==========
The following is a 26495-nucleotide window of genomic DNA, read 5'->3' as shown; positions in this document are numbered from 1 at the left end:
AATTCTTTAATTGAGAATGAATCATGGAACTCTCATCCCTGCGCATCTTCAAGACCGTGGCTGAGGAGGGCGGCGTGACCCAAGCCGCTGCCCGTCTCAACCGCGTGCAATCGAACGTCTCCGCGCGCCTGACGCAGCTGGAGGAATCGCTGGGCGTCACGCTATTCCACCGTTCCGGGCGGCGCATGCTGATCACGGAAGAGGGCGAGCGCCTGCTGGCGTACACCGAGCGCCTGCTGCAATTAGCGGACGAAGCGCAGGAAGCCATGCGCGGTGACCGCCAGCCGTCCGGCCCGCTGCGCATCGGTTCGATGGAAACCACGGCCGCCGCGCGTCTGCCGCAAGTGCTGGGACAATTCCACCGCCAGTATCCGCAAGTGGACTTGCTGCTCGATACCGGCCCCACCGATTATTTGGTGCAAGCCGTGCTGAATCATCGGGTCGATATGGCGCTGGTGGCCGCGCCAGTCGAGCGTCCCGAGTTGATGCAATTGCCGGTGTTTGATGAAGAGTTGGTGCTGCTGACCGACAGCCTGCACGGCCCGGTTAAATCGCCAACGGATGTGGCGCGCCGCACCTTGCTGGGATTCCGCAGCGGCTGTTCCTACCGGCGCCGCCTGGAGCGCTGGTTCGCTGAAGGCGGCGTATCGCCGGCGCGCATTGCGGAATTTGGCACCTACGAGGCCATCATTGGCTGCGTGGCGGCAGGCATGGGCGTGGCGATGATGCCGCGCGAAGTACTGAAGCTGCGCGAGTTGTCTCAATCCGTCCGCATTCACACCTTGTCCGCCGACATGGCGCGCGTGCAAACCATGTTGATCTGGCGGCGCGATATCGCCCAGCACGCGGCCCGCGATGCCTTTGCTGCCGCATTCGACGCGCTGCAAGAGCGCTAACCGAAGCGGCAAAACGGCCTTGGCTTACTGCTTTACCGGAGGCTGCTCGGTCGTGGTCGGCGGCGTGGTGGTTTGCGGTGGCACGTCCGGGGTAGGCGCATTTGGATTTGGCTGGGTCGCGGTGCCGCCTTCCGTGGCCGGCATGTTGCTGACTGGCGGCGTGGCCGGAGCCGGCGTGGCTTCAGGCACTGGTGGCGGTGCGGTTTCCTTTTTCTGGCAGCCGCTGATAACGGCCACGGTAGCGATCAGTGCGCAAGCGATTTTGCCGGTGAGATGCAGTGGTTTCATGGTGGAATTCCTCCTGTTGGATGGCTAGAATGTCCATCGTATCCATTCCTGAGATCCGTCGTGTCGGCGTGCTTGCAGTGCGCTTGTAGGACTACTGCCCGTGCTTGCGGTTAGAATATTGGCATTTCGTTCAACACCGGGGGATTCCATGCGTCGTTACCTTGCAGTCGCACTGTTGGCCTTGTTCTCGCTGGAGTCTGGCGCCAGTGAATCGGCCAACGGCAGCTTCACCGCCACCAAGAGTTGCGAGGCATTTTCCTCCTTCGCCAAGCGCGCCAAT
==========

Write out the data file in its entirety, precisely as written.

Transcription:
The following is a 26495-nucleotide window of genomic DNA, read 5'->3' as shown; positions in this document are numbered from 1 at the left end:
AATTCTTTAATTGAGAATGAATCATGGAACTCTCATCCCTGCGCATCTTCAAGACCGTGGCTGAGGAGGGCGGCGTGACCCAAGCCGCTGCCCGTCTCAACCGCGTGCAATCGAACGTCTCCGCGCGCCTGACGCAGCTGGAGGAATCGCTGGGCGTCACGCTATTCCACCGTTCCGGGCGGCGCATGCTGATCACGGAAGAGGGCGAGCGCCTGCTGGCGTACACCGAGCGCCTGCTGCAATTAGCGGACGAAGCGCAGGAAGCCATGCGCGGTGACCGCCAGCCGTCCGGCCCGCTGCGCATCGGTTCGATGGAAACCACGGCCGCCGCGCGTCTGCCGCAAGTGCTGGGACAATTCCACCGCCAGTATCCGCAAGTGGACTTGCTGCTCGATACCGGCCCCACCGATTATTTGGTGCAAGCCGTGCTGAATCATCGGGTCGATATGGCGCTGGTGGCCGCGCCAGTCGAGCGTCCCGAGTTGATGCAATTGCCGGTGTTTGATGAAGAGTTGGTGCTGCTGACCGACAGCCTGCACGGCCCGGTTAAATCGCCAACGGATGTGGCGCGCCGCACCTTGCTGGGATTCCGCAGCGGCTGTTCCTACCGGCGCCGCCTGGAGCGCTGGTTCGCTGAAGGCGGCGTATCGCCGGCGCGCATTGCGGAATTTGGCACCTACGAGGCCATCATTGGCTGCGTGGCGGCAGGCATGGGCGTGGCGATGATGCCGCGCGAAGTACTGAAGCTGCGCGAGTTGTCTCAATCCGTCCGCATTCACACCTTGTCCGCCGACATGGCGCGCGTGCAAACCATGTTGATCTGGCGGCGCGATATCGCCCAGCACGCGGCCCGCGATGCCTTTGCTGCCGCATTCGACGCGCTGCAAGAGCGCTAACCGAAGCGGCAAAACGGCCTTGGCTTACTGCTTTACCGGAGGCTGCTCGGTCGTGGTCGGCGGCGTGGTGGTTTGCGGTGGCACGTCCGGGGTAGGCGCATTTGGATTTGGCTGGGTCGCGGTGCCGCCTTCCGTGGCCGGCATGTTGCTGACTGGCGGCGTGGCCGGAGCCGGCGTGGCTTCAGGCACTGGTGGCGGTGCGGTTTCCTTTTTCTGGCAGCCGCTGATAACGGCCACGGTAGCGATCAGTGCGCAAGCGATTTTGCCGGTGAGATGCAGTGGTTTCATGGTGGAATTCCTCCTGTTGGATGGCTAGAATGTCCATCGTATCCATTCCTGAGATCCGTCGTGTCGGCGTGCTTGCAGTGCGCTTGTAGGACTACTGCCCGTGCTTGCGGTTAGAATATTGGCATTTCGTTCAACACCGGGGGATTCCATGCGTCGTTACCTTGCAGTCGCACTGTTGGCCTTGTTCTCGCTGGAGTCTGGCGCCAGTGAATCGGCCAACGGCAGCTTCACCGCCACCAAGAGTTGCGAGGCATTTTCCTCCTTCGCCAAGCGCGCCAAT